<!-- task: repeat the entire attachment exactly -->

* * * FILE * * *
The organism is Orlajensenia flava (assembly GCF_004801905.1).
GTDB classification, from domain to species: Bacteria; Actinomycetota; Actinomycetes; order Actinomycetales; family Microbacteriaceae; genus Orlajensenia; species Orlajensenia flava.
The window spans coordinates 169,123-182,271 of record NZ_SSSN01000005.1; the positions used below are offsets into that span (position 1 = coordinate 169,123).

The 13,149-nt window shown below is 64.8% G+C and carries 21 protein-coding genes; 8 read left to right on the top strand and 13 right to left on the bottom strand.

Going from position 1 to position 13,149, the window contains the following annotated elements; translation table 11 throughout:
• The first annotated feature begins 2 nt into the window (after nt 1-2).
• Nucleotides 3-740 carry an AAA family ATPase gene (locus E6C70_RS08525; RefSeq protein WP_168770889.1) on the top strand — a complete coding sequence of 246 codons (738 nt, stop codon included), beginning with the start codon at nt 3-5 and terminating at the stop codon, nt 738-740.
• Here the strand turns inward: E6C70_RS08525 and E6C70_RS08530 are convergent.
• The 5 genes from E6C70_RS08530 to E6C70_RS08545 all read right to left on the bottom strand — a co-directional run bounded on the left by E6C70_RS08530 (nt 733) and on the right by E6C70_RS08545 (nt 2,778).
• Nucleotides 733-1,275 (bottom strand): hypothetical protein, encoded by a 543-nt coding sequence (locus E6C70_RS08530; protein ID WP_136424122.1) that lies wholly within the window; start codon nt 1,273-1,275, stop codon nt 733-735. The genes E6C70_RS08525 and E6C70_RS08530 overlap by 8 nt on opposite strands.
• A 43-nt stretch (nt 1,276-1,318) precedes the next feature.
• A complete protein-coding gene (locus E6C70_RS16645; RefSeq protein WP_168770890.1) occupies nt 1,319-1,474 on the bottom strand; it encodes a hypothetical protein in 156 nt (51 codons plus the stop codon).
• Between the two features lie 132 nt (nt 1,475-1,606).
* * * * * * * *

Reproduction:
The organism is Orlajensenia flava (assembly GCF_004801905.1).
GTDB classification, from domain to species: Bacteria; Actinomycetota; Actinomycetes; order Actinomycetales; family Microbacteriaceae; genus Orlajensenia; species Orlajensenia flava.
The window spans coordinates 169,123-182,271 of record NZ_SSSN01000005.1; the positions used below are offsets into that span (position 1 = coordinate 169,123).

The 13,149-nt window shown below is 64.8% G+C and carries 21 protein-coding genes; 8 read left to right on the top strand and 13 right to left on the bottom strand.

Going from position 1 to position 13,149, the window contains the following annotated elements; translation table 11 throughout:
• The first annotated feature begins 2 nt into the window (after nt 1-2).
• Nucleotides 3-740 carry an AAA family ATPase gene (locus E6C70_RS08525; RefSeq protein WP_168770889.1) on the top strand — a complete coding sequence of 246 codons (738 nt, stop codon included), beginning with the start codon at nt 3-5 and terminating at the stop codon, nt 738-740.
• Here the strand turns inward: E6C70_RS08525 and E6C70_RS08530 are convergent.
• The 5 genes from E6C70_RS08530 to E6C70_RS08545 all read right to left on the bottom strand — a co-directional run bounded on the left by E6C70_RS08530 (nt 733) and on the right by E6C70_RS08545 (nt 2,778).
• Nucleotides 733-1,275 (bottom strand): hypothetical protein, encoded by a 543-nt coding sequence (locus E6C70_RS08530; protein ID WP_136424122.1) that lies wholly within the window; start codon nt 1,273-1,275, stop codon nt 733-735. The genes E6C70_RS08525 and E6C70_RS08530 overlap by 8 nt on opposite strands.
• A 43-nt stretch (nt 1,276-1,318) precedes the next feature.
• A complete protein-coding gene (locus E6C70_RS16645; RefSeq protein WP_168770890.1) occupies nt 1,319-1,474 on the bottom strand; it encodes a hypothetical protein in 156 nt (51 codons plus the stop codon).
• Between the two features lie 132 nt (nt 1,475-1,606).